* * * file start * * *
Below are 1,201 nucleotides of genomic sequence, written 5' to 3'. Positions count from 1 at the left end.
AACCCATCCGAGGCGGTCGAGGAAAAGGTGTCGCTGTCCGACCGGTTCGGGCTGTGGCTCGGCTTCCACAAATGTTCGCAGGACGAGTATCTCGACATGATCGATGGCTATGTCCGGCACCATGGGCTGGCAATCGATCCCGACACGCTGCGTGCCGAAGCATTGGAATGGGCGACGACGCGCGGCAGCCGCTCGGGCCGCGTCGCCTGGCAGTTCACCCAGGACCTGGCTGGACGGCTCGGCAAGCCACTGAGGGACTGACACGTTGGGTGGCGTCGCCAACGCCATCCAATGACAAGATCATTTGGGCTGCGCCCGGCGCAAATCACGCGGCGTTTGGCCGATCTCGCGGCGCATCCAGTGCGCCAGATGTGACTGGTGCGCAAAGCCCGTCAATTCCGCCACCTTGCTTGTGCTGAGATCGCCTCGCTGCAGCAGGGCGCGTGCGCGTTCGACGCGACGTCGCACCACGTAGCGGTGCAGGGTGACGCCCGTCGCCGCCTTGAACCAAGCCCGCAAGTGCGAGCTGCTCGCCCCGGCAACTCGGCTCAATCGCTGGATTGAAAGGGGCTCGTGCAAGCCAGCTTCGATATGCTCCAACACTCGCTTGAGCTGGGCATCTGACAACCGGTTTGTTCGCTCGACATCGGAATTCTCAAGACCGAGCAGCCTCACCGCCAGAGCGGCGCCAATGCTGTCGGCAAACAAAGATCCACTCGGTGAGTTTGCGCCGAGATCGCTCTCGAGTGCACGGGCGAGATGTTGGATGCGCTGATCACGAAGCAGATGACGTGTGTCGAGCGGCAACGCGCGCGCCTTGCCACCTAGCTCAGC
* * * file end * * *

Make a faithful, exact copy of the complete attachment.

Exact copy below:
Below are 1,201 nucleotides of genomic sequence, written 5' to 3'. Positions count from 1 at the left end.
AACCCATCCGAGGCGGTCGAGGAAAAGGTGTCGCTGTCCGACCGGTTCGGGCTGTGGCTCGGCTTCCACAAATGTTCGCAGGACGAGTATCTCGACATGATCGATGGCTATGTCCGGCACCATGGGCTGGCAATCGATCCCGACACGCTGCGTGCCGAAGCATTGGAATGGGCGACGACGCGCGGCAGCCGCTCGGGCCGCGTCGCCTGGCAGTTCACCCAGGACCTGGCTGGACGGCTCGGCAAGCCACTGAGGGACTGACACGTTGGGTGGCGTCGCCAACGCCATCCAATGACAAGATCATTTGGGCTGCGCCCGGCGCAAATCACGCGGCGTTTGGCCGATCTCGCGGCGCATCCAGTGCGCCAGATGTGACTGGTGCGCAAAGCCCGTCAATTCCGCCACCTTGCTTGTGCTGAGATCGCCTCGCTGCAGCAGGGCGCGTGCGCGTTCGACGCGACGTCGCACCACGTAGCGGTGCAGGGTGACGCCCGTCGCCGCCTTGAACCAAGCCCGCAAGTGCGAGCTGCTCGCCCCGGCAACTCGGCTCAATCGCTGGATTGAAAGGGGCTCGTGCAAGCCAGCTTCGATATGCTCCAACACTCGCTTGAGCTGGGCATCTGACAACCGGTTTGTTCGCTCGACATCGGAATTCTCAAGACCGAGCAGCCTCACCGCCAGAGCGGCGCCAATGCTGTCGGCAAACAAAGATCCACTCGGTGAGTTTGCGCCGAGATCGCTCTCGAGTGCACGGGCGAGATGTTGGATGCGCTGATCACGAAGCAGATGACGTGTGTCGAGCGGCAACGCGCGCGCCTTGCCACCTAGCTCAGC